Interest rates held at 3.5%

The Bank of England has decided to maintain interest rates at 3.5%

The Monetary Policy Committee’s decision was widely expected as they cut interest rates by 0.25% last month. Interest rates continue to be at their lowest level for 48 years.

Interest rates were cut last month due to the poor outlook suggested by economic data with house prices, consumer spending and manufacturing stagnating.

However, the latest economic data shows signs of improvement. House prices have continued to show strength with the Halifax reporting the first signs of a recovery in the London and Southeast of England housing market.

Manufacturing continues to languish in the doldrums whilst the construction and retailing industry all reported high levels of buoyancy. Rapidly expanding consumer debt has also removed ay chance of an interest rate cut this month.

Manufacturing recorded a slight improvement last month of 0.2% in June but this was still far behind the robust growth in retailing and construction.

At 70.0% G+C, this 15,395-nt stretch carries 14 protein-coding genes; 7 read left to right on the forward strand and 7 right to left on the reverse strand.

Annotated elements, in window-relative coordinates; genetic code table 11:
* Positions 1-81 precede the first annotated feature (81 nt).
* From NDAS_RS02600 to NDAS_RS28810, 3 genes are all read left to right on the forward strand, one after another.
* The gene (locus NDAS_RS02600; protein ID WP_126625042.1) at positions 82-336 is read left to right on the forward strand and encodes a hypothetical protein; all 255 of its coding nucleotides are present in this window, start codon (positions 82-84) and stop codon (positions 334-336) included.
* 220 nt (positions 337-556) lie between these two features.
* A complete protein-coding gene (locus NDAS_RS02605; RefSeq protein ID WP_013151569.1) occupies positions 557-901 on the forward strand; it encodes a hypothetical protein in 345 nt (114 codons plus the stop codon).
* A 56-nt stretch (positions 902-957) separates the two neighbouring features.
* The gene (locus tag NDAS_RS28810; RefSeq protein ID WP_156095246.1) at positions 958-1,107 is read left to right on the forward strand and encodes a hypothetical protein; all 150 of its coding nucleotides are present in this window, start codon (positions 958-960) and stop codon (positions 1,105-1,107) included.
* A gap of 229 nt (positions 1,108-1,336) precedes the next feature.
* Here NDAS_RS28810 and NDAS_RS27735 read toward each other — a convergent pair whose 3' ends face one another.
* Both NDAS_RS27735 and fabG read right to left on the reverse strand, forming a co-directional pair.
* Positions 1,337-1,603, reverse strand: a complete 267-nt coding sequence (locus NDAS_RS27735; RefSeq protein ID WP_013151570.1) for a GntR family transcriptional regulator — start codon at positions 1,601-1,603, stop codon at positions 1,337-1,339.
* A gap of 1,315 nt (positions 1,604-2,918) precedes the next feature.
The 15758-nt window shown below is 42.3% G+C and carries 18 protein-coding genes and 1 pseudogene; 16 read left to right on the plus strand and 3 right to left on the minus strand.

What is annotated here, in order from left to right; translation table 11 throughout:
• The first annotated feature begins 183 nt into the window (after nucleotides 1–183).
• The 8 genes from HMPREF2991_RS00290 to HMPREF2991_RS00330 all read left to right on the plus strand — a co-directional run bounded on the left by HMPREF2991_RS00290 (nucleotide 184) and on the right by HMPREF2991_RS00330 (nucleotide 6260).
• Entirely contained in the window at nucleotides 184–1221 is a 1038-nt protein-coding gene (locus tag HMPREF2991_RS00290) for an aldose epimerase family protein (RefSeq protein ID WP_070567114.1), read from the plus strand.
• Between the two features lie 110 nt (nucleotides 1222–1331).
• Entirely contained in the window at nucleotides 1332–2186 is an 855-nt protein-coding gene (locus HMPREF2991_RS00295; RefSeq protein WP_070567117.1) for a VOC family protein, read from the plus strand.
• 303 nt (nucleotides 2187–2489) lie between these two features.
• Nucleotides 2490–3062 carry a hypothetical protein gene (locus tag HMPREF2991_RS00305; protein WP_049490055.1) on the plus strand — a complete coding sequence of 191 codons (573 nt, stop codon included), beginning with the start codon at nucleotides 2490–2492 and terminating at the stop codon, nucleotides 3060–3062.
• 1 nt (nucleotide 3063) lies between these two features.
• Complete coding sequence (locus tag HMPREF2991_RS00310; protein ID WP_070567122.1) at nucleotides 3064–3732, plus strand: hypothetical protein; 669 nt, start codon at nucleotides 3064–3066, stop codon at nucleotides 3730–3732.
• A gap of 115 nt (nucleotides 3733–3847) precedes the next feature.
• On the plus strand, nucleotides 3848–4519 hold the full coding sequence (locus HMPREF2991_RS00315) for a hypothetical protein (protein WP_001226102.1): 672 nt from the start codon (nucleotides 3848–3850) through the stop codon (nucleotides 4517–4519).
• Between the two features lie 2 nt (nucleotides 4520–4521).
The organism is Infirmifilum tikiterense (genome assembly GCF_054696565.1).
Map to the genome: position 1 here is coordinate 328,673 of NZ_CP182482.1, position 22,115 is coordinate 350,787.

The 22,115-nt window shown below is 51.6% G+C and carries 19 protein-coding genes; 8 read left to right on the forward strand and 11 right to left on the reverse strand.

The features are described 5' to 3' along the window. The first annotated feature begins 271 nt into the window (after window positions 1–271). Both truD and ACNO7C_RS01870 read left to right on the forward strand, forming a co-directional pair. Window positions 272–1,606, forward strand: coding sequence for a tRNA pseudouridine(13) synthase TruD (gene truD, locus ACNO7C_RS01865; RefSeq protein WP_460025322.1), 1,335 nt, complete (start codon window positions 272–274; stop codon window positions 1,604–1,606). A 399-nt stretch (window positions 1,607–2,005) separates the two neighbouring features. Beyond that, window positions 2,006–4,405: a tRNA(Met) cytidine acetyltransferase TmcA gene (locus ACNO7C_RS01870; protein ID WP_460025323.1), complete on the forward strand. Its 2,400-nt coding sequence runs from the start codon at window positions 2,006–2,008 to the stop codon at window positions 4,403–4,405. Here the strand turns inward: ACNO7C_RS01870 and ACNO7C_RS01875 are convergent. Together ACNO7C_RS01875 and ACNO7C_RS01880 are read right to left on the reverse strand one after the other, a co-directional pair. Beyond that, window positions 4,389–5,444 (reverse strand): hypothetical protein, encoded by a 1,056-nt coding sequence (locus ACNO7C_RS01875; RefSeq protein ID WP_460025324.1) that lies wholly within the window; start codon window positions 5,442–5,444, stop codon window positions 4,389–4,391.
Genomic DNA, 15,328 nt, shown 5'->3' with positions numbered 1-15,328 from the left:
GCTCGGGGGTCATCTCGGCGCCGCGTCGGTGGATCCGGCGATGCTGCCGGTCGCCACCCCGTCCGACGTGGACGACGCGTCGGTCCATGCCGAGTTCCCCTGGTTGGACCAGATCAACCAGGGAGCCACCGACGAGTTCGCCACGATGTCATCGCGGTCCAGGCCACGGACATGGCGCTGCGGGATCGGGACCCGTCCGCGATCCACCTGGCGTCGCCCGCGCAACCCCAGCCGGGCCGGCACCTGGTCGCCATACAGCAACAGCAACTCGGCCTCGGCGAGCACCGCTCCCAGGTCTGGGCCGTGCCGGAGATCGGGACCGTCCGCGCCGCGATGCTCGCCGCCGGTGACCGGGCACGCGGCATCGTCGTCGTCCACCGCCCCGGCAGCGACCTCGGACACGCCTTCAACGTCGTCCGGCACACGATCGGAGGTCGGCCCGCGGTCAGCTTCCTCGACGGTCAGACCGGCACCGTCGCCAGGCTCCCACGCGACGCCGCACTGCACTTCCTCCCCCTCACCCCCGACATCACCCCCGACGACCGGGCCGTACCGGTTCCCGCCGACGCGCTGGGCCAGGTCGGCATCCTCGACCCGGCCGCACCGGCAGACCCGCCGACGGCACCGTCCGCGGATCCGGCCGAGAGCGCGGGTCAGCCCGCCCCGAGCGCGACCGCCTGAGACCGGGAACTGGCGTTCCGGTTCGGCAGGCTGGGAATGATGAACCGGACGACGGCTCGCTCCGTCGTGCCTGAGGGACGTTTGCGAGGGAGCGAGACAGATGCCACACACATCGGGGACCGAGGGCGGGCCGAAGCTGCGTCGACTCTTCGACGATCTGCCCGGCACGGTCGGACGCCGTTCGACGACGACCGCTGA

The MPC had been given some room for manoeuvre with the publication of the latest shop price index. The British Retail Consortium (BRC) released figures today that showed prices on the high street fell by 1.1% in July.

Prices in the shops were still found to be increasing at a much slower rate than prices of other goods and services. The three-month average between April 2003 and June 2003 for the RPIX (excluding mortgage interest payments) was 2.9% whilst the shop price index (SPI) increased by 0.84% over the same period.

The BRC’s Director General, Bill Moyes commented, ‘Over the year shop prices have increased well below the general rate of inflation. This is due to the intense competition on the high street. So, the MPC can relax. Consumer spending is not generating inflation.’

The Confederation of British Industry (CBI) welcomed the decision to hold interest rates despite calling for a cut to help manufacturing and business confidence.

Doug Godden, CBI Head of Economic Analysis commented, ‘Interest rates appear to be set at the appropriate level for now. However, business will look to the MPC to monitor the global situation and be prepared to cut again if the situation warrants it.’

The British Chamber of Commerce’s Director General, David Frost added, ‘The MPC has rightly chosen to keep rates on hold this month. Last month’s rate cut provided an important boost at a time when the business outlook was looking particularly weak. Since then we’ve seen a promising signs with a rebound in retail spending and very tentative growth in manufacturing output. With inflation under control and rates at 3.5% there is scope for further cuts if demand fails to recover during the year.’